It is now officially December, which means that after almost a month of covert Christmas toastie making, we can now deck the halls and get our festive on. This year is our third Advent on toasties, and our third one with the mince pie toastie specifically. It has enjoyed a certain dubious fame over the years, as the people of (mainly) Leamington Spa wrestle with the concept of mincemeat in anything other than pastry, but 2014 has been a very good year for it.

This is the first year Barny has made the mincemeat himself, meaning we have an unlimited supply, and can therefore smash out as many deep fill, brandy butter smothered, melt in the mouth fruity toasted sandwiches as we want. Prior to that the recipe was a family heirloom of his mum’s, and we had to order mince meat weeks in advance to ensure delivery from the Proper North (which I’m informed is North Yorkshire and beyond).


Mince meat inventor Mary Spencer

Mary is the dour looking lady in black. Barny’s great grandmother is the girl in the middle who looks like she has her shit together.


The mincemeat recipe was originally composed by Mary Spencer, Barny’s Great, Great Grandmother, some time around 1890, and has been minced every Christmas since, including when Barny himself was just a tiny northerner. Back then he did the mincing in the kitchen with an army of dachshunds fighting hopefully at his feet for accidental scraps, as is the tradition.

Obviously this mincemeat will make delicious pies, but if you haven’t tried it in a toastie you’re missing out.

Mincemeat Recipe


  • 500g Raisins
  • 500g Currants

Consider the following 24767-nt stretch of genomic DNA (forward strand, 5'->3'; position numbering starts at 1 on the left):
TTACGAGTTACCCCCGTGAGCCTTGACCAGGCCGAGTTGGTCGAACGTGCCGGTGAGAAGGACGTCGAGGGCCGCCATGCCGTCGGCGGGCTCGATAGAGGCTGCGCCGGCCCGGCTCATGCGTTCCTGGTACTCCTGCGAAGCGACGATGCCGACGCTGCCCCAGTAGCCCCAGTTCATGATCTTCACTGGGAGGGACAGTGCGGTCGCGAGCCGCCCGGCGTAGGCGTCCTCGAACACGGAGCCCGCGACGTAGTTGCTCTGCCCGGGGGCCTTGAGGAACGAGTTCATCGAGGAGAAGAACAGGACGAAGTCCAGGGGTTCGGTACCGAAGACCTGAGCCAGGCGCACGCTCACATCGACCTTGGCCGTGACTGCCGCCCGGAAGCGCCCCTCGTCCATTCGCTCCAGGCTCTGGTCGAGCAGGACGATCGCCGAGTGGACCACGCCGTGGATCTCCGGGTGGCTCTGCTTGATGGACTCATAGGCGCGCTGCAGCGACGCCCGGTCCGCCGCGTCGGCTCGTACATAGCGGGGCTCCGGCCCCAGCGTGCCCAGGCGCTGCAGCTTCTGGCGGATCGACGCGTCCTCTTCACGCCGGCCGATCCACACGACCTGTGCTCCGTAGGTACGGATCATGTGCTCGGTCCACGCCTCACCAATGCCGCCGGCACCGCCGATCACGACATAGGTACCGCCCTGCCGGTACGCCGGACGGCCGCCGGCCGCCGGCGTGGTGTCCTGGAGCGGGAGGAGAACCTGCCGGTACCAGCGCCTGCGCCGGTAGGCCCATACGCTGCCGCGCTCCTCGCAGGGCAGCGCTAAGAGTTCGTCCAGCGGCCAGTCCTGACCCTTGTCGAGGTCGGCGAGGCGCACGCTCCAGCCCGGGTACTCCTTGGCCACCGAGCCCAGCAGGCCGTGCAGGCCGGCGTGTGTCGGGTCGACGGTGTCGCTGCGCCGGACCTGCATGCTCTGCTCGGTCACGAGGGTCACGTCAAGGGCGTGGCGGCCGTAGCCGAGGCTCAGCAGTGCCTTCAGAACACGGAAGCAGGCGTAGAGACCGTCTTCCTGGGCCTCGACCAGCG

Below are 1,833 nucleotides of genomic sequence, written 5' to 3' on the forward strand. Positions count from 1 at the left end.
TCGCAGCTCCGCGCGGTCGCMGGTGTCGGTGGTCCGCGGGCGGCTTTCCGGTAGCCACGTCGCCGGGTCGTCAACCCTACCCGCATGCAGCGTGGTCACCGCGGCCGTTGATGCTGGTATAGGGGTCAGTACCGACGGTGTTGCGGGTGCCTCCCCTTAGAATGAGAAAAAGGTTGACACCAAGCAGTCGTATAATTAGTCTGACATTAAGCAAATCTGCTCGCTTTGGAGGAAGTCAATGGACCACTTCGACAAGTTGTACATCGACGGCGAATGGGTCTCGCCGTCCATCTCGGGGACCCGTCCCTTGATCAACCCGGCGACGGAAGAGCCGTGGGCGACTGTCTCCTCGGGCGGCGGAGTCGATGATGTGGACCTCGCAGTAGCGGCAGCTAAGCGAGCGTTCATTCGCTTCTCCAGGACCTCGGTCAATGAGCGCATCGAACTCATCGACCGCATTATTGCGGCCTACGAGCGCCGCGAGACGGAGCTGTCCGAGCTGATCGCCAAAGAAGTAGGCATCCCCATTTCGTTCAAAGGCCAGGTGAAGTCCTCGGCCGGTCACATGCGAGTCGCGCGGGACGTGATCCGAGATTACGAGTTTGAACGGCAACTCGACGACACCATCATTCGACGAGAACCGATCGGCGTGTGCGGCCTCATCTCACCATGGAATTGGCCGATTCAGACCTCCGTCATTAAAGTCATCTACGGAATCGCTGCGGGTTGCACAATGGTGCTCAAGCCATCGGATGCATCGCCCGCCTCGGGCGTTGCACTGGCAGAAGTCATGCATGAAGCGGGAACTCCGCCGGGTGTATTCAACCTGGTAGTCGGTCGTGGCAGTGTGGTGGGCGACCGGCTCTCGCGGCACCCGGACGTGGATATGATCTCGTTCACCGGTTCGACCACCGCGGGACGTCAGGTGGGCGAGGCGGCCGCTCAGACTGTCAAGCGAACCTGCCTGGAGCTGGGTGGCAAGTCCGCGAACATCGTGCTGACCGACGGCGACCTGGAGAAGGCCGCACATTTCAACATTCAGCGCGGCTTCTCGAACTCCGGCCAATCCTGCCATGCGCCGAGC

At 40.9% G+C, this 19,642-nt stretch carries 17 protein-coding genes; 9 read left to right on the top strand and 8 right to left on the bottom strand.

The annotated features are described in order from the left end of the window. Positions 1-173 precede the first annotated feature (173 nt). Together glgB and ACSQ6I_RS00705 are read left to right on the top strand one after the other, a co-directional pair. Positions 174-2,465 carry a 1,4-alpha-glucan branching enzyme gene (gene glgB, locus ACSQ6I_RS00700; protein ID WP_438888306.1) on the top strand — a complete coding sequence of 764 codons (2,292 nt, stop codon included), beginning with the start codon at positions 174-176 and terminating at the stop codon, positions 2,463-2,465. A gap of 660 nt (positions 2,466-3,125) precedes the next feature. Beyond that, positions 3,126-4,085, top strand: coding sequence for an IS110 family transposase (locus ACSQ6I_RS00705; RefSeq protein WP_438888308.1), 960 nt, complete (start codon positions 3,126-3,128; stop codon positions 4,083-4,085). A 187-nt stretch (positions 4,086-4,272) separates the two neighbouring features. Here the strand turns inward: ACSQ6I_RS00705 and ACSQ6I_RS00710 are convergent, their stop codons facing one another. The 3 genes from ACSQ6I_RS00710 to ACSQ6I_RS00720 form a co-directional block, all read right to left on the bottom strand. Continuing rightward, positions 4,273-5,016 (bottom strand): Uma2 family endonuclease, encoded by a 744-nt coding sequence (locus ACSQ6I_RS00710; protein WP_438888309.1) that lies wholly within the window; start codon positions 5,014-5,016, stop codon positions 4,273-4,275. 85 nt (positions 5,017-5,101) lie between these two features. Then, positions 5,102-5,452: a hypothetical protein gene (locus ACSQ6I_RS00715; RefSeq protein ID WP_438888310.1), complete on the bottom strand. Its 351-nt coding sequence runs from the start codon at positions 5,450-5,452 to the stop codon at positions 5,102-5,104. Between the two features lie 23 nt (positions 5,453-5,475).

• 500g Sultanas
  • 500g dried Figs
  • 200g Glacé cherries
  • 7 large Bramley Apples, peeled and chopped roughly
  • 400g Suet
  • 750g Soft Brown Sugar
  • 250g pitted Dates
  • 100g dried Apricots
  • Zest & Juice of 1 Lemon
  • Zest & Juice of 1 Orange
  • 1/2 tsp Nutmeg
  • 1/2 tsp Mixed Spice
  • 1/2 tsp Cinnamon
  • 1/2 tsp Ginger
  • 1/2 tsp Mace


This makes around 4 litres of mincemeat. The quantities are neatly arranged to work on volumes readily available in the supermarket, so although it looks like a long list, it’s not hard to come by, especially at this time of year. You will also need a reasonably sturdy mincer. Dachshunds are optional.

Digby the Dachshund, helping.

Here, for example, is Digby, helping.


  1. Squeeze citrus juice and zest over the chopped apples. Reserve a handful each of raisins, sultanas and currants to one side.
  2. In a separate bowl mix all the remaining dried fruit together, then take a handful of fruit and a handful of apple and mince together on the coarsest setting. Repeat until you run out of fruit.
  3. Add sugar, suet, spices and the remaining dried fruit and give it all a good stir.
  4. Bottle it up into sterilised jars and it will keep unopened for a good two months at room temperature.
  5. Bonus gluten free option: get some gluten free beef suet from you butcher and use that instead. Bam!
  6. Bonus Mince Pie toastie option: Butter bread on the outside, fill with a heaped tablespoon of mix (compare that to the tiny teaspoon in a mince pie) and toast until golden brown, then serve with brandy butter.

The Mince Pie Toastie

It really is that simple. Just a side note: with an electric mincer it will take about 10 minutes, if you are going old skool hand-cranked then you can expect to be at it for around an hour.

Your next chance to catch one of these bad-ass Victorian beauties is at Fargo Village on Friday night from 5pm, at the Winter Market in Digbeth on Saturday and that evening at Avoncroft Museum in Bromsgrove, and then in our usual spot on the Parade in Leamington come Sunday.